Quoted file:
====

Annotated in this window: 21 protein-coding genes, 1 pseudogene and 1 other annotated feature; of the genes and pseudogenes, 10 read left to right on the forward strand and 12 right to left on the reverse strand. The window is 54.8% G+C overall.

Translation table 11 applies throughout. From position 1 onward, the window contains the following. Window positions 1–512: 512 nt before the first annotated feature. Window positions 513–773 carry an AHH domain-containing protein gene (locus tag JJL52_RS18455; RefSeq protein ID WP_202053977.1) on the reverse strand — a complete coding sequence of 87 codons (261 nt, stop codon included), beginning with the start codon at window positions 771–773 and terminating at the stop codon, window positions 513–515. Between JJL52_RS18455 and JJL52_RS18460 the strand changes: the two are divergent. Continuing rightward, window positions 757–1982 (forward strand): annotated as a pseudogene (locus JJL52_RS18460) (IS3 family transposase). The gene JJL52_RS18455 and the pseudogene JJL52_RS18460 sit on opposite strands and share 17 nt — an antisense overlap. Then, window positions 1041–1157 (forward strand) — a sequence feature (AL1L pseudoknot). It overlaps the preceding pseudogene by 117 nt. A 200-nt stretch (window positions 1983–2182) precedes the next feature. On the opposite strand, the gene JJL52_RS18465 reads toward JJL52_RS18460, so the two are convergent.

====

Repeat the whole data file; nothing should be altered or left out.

Annotated in this window: 21 protein-coding genes, 1 pseudogene and 1 other annotated feature; of the genes and pseudogenes, 10 read left to right on the forward strand and 12 right to left on the reverse strand. The window is 54.8% G+C overall.

Translation table 11 applies throughout. From position 1 onward, the window contains the following. Window positions 1–512: 512 nt before the first annotated feature. Window positions 513–773 carry an AHH domain-containing protein gene (locus tag JJL52_RS18455; RefSeq protein ID WP_202053977.1) on the reverse strand — a complete coding sequence of 87 codons (261 nt, stop codon included), beginning with the start codon at window positions 771–773 and terminating at the stop codon, window positions 513–515. Between JJL52_RS18455 and JJL52_RS18460 the strand changes: the two are divergent. Continuing rightward, window positions 757–1982 (forward strand): annotated as a pseudogene (locus JJL52_RS18460) (IS3 family transposase). The gene JJL52_RS18455 and the pseudogene JJL52_RS18460 sit on opposite strands and share 17 nt — an antisense overlap. Then, window positions 1041–1157 (forward strand) — a sequence feature (AL1L pseudoknot). It overlaps the preceding pseudogene by 117 nt. A 200-nt stretch (window positions 1983–2182) precedes the next feature. On the opposite strand, the gene JJL52_RS18465 reads toward JJL52_RS18460, so the two are convergent.